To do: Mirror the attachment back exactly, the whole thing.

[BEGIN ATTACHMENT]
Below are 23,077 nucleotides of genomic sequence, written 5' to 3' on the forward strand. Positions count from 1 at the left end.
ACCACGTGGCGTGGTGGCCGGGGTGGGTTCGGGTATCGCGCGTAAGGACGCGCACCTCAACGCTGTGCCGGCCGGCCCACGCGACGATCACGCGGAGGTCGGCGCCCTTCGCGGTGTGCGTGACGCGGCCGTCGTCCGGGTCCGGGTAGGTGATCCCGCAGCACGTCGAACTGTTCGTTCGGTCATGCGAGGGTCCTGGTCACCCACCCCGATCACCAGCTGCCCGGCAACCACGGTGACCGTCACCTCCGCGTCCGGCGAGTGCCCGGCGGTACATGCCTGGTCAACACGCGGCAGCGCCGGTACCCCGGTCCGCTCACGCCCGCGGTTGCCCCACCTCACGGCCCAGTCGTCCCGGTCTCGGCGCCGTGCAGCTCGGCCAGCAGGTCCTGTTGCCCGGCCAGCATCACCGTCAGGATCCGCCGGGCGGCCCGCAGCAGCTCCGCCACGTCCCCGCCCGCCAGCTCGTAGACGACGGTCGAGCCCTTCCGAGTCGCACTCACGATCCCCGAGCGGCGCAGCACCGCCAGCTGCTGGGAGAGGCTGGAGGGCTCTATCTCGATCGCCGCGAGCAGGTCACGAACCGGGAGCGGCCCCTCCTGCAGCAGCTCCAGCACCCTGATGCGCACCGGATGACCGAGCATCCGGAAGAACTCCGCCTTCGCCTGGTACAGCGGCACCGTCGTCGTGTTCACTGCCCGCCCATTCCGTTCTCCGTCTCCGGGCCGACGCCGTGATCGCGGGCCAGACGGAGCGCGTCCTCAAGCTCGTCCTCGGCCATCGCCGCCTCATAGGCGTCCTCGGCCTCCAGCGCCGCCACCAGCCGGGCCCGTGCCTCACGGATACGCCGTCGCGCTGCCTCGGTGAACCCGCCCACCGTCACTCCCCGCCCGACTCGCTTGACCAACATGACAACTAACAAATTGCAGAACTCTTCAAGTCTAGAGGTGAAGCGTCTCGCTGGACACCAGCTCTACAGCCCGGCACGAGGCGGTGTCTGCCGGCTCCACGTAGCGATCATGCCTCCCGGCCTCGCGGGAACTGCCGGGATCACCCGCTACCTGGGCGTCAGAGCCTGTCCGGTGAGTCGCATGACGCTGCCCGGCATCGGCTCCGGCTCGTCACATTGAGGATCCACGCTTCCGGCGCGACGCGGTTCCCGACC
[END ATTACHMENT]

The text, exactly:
Below are 23,077 nucleotides of genomic sequence, written 5' to 3' on the forward strand. Positions count from 1 at the left end.
ACCACGTGGCGTGGTGGCCGGGGTGGGTTCGGGTATCGCGCGTAAGGACGCGCACCTCAACGCTGTGCCGGCCGGCCCACGCGACGATCACGCGGAGGTCGGCGCCCTTCGCGGTGTGCGTGACGCGGCCGTCGTCCGGGTCCGGGTAGGTGATCCCGCAGCACGTCGAACTGTTCGTTCGGTCATGCGAGGGTCCTGGTCACCCACCCCGATCACCAGCTGCCCGGCAACCACGGTGACCGTCACCTCCGCGTCCGGCGAGTGCCCGGCGGTACATGCCTGGTCAACACGCGGCAGCGCCGGTACCCCGGTCCGCTCACGCCCGCGGTTGCCCCACCTCACGGCCCAGTCGTCCCGGTCTCGGCGCCGTGCAGCTCGGCCAGCAGGTCCTGTTGCCCGGCCAGCATCACCGTCAGGATCCGCCGGGCGGCCCGCAGCAGCTCCGCCACGTCCCCGCCCGCCAGCTCGTAGACGACGGTCGAGCCCTTCCGAGTCGCACTCACGATCCCCGAGCGGCGCAGCACCGCCAGCTGCTGGGAGAGGCTGGAGGGCTCTATCTCGATCGCCGCGAGCAGGTCACGAACCGGGAGCGGCCCCTCCTGCAGCAGCTCCAGCACCCTGATGCGCACCGGATGACCGAGCATCCGGAAGAACTCCGCCTTCGCCTGGTACAGCGGCACCGTCGTCGTGTTCACTGCCCGCCCATTCCGTTCTCCGTCTCCGGGCCGACGCCGTGATCGCGGGCCAGACGGAGCGCGTCCTCAAGCTCGTCCTCGGCCATCGCCGCCTCATAGGCGTCCTCGGCCTCCAGCGCCGCCACCAGCCGGGCCCGTGCCTCACGGATACGCCGTCGCGCTGCCTCGGTGAACCCGCCCACCGTCACTCCCCGCCCGACTCGCTTGACCAACATGACAACTAACAAATTGCAGAACTCTTCAAGTCTAGAGGTGAAGCGTCTCGCTGGACACCAGCTCTACAGCCCGGCACGAGGCGGTGTCTGCCGGCTCCACGTAGCGATCATGCCTCCCGGCCTCGCGGGAACTGCCGGGATCACCCGCTACCTGGGCGTCAGAGCCTGTCCGGTGAGTCGCATGACGCTGCCCGGCATCGGCTCCGGCTCGTCACATTGAGGATCCACGCTTCCGGCGCGACGCGGTTCCCGACC